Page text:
Day one:  Within the first few minutes of sitting down at my computer, I noticed I was holding my breath – a huge contrast to the breathing exercises I was doing only moments before.

Day two:  Within the first few minutes of sitting down at my computer, I noticed I was holding my breath.

Day three:  This isn’t an anomaly, it’s a habit!  Does everyone do this?!

I spent the next 6-7 months observing and interviewing over 200 people.  I watched and spoke with people in their offices, in cafes, in their homes, and, roughly 80% of this sample appeared to have what I called, email apnea.   I interviewed a variety of healthcare practitioners and researchers on the physiological impacts of breath holding.  I’m grateful to these professionals for answering my questions, referring me to other professionals, and referring me to relevant research.

I posted on this on HuffPo and Radar.  The comments posted on Radar are worth reading.

Since posting the original pieces on email apnea, the Steelcase Walkstation has come on the market.   There is some evidence that we’re likely to have better posture at a standing or walking workstation.

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Filed under attention, Blackberry, breathing, continuous partial attention, email apnea, health, Huffington Post, information overload, iPhone, O'Reilly Radar, screen apnea, Steelcase Walkstation, technology

Beyond Simple Multi-Tasking: Continuous Partial Attention

What I call continuous partial attention is referred to as complex multi-tasking in cognitive science.  Most of us don’t walk around distinguishing between simple and complex multi-tasking when we talk about our day:  “I multi-tasked all afternoon and I’m exhausted.”  “Yes, I multi-task when I drive.”  “A good chef has to multi-task.”

Were those examples of simple or complex multi-tasking?  There’s no way to know.  The differences between simple and complex multi-tasking are profound.  So, when I noticed that complex multi-tasking was increasingly pervasive in our culture, I took the liberty of giving it a new name:  continuous partial attention.   WordSpy, a fun site that tracks new words and phrases, recognizes cpa, and so does Wikipedia.

Continuous partial attention and multi-tasking are two different attention strategies, motivated by different impulses.  When we multi-task, we are motivated by a desire to be more productive and more efficient.  Each activity has the same priority  – we eat lunch AND file papers.   We stir the soup AND talk on the phone.  With simple multi-tasking, one or more activities is somewhat automatic or routine, like eating lunch or stirring soup.  That activity is then paired with another activity that is automatic, or with an activity that requires cognition, like writing an email or talking on the phone.    At the core of simple multi-tasking is a desire to be more productive.  We multi-task to CREATE more opportunity for ourselves –time to DO more and time to RELAX more.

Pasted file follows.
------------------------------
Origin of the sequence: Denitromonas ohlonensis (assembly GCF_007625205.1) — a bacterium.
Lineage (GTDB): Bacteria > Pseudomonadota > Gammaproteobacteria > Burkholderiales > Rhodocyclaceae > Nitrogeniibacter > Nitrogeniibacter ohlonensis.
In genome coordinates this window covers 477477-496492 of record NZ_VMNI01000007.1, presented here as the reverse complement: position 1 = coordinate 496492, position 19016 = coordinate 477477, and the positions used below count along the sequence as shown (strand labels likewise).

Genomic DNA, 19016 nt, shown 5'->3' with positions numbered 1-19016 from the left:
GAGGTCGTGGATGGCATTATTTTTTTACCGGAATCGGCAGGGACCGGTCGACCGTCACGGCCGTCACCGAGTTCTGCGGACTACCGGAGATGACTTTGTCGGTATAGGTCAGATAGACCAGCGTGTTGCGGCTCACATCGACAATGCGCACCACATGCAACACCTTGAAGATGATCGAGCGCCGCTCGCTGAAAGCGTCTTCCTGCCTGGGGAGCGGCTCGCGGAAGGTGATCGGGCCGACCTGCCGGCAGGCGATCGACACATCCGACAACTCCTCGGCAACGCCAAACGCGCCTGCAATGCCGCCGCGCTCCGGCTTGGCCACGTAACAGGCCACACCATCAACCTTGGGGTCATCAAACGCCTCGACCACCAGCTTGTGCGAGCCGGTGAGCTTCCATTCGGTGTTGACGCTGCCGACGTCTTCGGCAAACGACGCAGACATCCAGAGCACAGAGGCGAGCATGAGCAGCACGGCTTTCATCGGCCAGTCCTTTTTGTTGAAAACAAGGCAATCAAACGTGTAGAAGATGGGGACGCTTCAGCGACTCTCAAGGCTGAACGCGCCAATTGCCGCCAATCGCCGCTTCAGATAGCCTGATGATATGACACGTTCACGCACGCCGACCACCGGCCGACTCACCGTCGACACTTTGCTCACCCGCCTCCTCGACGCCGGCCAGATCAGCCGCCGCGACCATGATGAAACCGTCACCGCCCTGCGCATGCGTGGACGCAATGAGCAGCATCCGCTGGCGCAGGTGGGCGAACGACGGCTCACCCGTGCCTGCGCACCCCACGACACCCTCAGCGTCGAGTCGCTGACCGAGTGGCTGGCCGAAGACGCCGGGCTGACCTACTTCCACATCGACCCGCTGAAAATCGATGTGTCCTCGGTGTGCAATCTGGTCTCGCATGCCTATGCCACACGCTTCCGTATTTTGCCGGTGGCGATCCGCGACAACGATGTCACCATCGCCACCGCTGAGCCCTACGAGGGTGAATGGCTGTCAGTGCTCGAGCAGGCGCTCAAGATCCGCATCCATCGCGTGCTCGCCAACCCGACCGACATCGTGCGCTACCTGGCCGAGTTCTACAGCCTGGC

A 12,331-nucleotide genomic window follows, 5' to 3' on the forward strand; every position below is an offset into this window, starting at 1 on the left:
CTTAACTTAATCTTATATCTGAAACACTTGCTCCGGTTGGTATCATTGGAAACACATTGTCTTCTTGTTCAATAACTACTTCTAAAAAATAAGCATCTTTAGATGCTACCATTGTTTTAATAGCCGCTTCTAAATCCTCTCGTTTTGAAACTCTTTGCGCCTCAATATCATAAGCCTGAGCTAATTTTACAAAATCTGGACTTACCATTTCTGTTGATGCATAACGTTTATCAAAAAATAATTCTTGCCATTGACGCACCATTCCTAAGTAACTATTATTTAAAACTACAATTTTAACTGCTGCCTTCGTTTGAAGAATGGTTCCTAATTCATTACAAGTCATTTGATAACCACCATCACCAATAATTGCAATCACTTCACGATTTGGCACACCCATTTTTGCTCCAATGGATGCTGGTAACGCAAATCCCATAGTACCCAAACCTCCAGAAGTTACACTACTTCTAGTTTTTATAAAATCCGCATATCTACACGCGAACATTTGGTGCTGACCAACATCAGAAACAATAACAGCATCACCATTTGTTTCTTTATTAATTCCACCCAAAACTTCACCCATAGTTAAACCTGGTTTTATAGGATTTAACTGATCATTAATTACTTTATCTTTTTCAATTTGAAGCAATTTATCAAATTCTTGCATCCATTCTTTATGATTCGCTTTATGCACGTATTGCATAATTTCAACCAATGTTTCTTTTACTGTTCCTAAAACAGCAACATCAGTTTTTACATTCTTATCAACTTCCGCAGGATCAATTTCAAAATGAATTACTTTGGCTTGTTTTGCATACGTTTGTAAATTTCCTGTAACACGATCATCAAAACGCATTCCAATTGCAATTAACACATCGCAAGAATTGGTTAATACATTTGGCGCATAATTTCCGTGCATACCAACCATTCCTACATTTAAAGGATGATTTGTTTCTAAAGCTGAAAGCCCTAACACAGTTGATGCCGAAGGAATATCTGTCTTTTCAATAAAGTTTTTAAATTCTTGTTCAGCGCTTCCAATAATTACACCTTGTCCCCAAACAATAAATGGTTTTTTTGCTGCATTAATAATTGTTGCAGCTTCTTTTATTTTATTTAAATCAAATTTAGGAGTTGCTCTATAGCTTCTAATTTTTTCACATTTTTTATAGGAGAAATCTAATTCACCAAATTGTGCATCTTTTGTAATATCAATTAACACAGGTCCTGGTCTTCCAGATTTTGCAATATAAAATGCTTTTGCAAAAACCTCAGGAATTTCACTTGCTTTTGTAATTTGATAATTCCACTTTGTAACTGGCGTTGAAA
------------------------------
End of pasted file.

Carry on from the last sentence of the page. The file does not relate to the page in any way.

An image, that comes to mind for me here, is the contrast between the organization man (Whyte, 1956): a dutiful employee who ate lunch in a cafeteria or restaurant and certainly not at his desk; and the entrepreneur of the late 1960’s, early 1970’s, who ate lunch at his/her desk or while filing papers, in order to get more done in a day.

Simple multi-tasking made it possible to cram more into our workday, and often, helped create a little more free time for drinks with friends, or time with family, or a favorite television show.

In the case of continuous partial attention, we’re motivated by a desire not to miss anything.  We’re engaged in two activities that both demand cognition.  We’re talking on the phone and driving.  We’re writing an email and participating in a conference call.  We’re carrying on a conversation at dinner and texting under the table on the Blackberry or iPhone.

Continuous partial attention also describes a state in which attention is on a priority or primary task, while, at the same time, scanning for other people, activities, or opportunities, and replacing the primary task with something that seems, in this next moment, more important.  When we do this, we may have the feeling that our brains process multiple activities in parallel.  Researchers say that while we can rapidly shift between activities, our brains process serially.